For several years as part of The Open Group, I have been a member and officer within the California chapter of The Association of Enterprise Architects and also belong to INCOSE – The International Council on Systems Engineering (SE). A few years ago, we had a joint meeting of both chapters to discuss the relationship of Enterprise Architecture (EA) to Systems Engineering (SE). During that meeting, a heated debate occurred in which the then-President of the local INCOSE chapter strongly asserted that EA is not only incorporated within the discipline of SE but that the differentiation between the two was not relevant. He argued there is no difference between a System of Systems (SoS) and an Enterprise, and that using the latter is not only redundant but overly emphasizes the notion of business. 
This position is not fully shared by the SE community; in fact, within INCOSE there is an INCOSE Architecture Working Group (AWG) whose mission is “to expand the practice of architecture in Systems Engineering and advance the body of knowledge.” This definition places the practice of EA within the discipline of SE, rather than an allied discipline that is practiced in concert with it. Prior to the current Administration the Department of Defense held annual DoDAF (Department of Defense Architecture Framework) conferences. 
During one of these, one of the speakers who was on the faculty of the National Defense University presented a paper on how DoDAF was subsumed within the discipline of SE, which is consistent with the AWG perspective. Several of us there pointed out that EA involves much more than engineering, as it includes social, cultural, business, management and other behavioral factors within the enterprise. Another participant asked the some 500 plus attending the plenary session how many identified as engineers. In response, only about 10 percent of those in the room raised their hands. This underscored, supported and led to an additional discussion of the integrity of EA (here in the context of DoDAF) as its own practice.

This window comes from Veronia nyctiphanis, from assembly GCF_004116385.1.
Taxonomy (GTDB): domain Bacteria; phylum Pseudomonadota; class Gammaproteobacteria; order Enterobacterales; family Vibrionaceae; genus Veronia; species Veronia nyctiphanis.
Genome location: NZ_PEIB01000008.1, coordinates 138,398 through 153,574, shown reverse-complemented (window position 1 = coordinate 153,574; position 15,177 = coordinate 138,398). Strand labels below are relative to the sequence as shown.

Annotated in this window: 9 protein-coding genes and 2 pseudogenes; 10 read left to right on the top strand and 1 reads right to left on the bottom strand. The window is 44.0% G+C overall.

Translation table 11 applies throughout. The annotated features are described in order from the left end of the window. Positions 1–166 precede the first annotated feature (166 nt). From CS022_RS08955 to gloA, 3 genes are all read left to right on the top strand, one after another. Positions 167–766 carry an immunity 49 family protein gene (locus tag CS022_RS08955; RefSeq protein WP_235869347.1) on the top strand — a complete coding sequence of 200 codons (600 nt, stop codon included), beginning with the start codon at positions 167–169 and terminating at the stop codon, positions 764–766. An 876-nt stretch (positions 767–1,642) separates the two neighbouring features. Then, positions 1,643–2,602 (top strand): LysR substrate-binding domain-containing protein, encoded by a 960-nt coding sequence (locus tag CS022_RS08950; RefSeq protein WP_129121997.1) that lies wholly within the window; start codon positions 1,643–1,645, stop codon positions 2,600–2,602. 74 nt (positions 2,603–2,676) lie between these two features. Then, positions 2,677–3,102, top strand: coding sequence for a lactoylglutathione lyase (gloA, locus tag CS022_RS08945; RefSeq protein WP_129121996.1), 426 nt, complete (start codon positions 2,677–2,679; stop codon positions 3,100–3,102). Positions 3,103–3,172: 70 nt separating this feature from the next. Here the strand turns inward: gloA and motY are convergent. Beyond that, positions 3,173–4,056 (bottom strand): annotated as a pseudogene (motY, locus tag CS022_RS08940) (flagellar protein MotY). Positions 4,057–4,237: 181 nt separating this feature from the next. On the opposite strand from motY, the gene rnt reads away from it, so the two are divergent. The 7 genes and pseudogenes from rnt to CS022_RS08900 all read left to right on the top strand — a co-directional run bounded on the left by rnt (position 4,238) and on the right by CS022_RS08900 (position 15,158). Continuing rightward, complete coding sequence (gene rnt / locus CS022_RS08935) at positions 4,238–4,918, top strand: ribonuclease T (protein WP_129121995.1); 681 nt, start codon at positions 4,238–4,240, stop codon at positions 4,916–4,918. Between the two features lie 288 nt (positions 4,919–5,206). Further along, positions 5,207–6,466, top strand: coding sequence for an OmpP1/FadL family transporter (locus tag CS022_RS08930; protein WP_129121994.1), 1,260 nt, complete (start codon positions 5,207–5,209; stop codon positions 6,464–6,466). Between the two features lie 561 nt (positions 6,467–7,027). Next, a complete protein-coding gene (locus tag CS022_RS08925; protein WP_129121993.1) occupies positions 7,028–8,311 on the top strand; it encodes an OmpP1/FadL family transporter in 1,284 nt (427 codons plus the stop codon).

The recognition of EA as drawing from multiple disciplines, including SE, is foundational to The Open Group Architecture Framework (TOGAF) as practiced since TOGAF 8. Now in TOGAF 9.2 there is the strong recognition that within TOGAF’s Architecture Development Method (ADM), Phase B (Business Architecture) is primary to the development of the other architecture domains (Data, Applications, and Technical). Currently, there are many different architecture frameworks. TOGAF maintains that it can be used in conjunction with other frameworks and methodologies. This stance is significant to a current international initiative being coordinated within the OMG (Object Management Group) to establish a new Unified Architecture Framework (UAF) as an extension of attempts to coordinate the major defense architecture frameworks – DoDAF, MoDAF (Ministry of Defense Architecture Framework – used in Great Britain) and NAF (NATO Architecture Framework). This effort is known as UPDM or the Unified Profile for DoDAF, MoDAF, and NAF. Consistent with this advance is the recognition of the relevance of also incorporating leading practices from other major frameworks, including FEAF 2 (Federal Enterprise Architecture Framework) managed by the Office of Management and Budget (OMB) for federal agencies, and from various commercial architecture frameworks.
This OMG initiative has a strong System Engineering emphasis as stressed in the use of SysML or the System Modeling Language as the primary language for UPDM and the development of UML.  This again raises the relationship of EA to SE. There is admittedly a shared vocabulary and concerns between the two disciplines. For example, according to Mary Tolbert at MITRE, the following are the major systems engineering processes for which OMG using SysML is attempting to move from a text-based to a model-based practice.  These processes include project management, requirements management, architecture (systems architecture), testing of test cases, configuration management and risk management.  The general SE vision then is to ensure the capability to create, from the information associated with architecture modeling artifacts, a variety of deliverables (here defined as reports generated from an integrated model repository): specifications, systems architecture models, interface requirements and analyses of alternatives. The vision is to move these from being based on open text to being derived from executable models – here using SysML.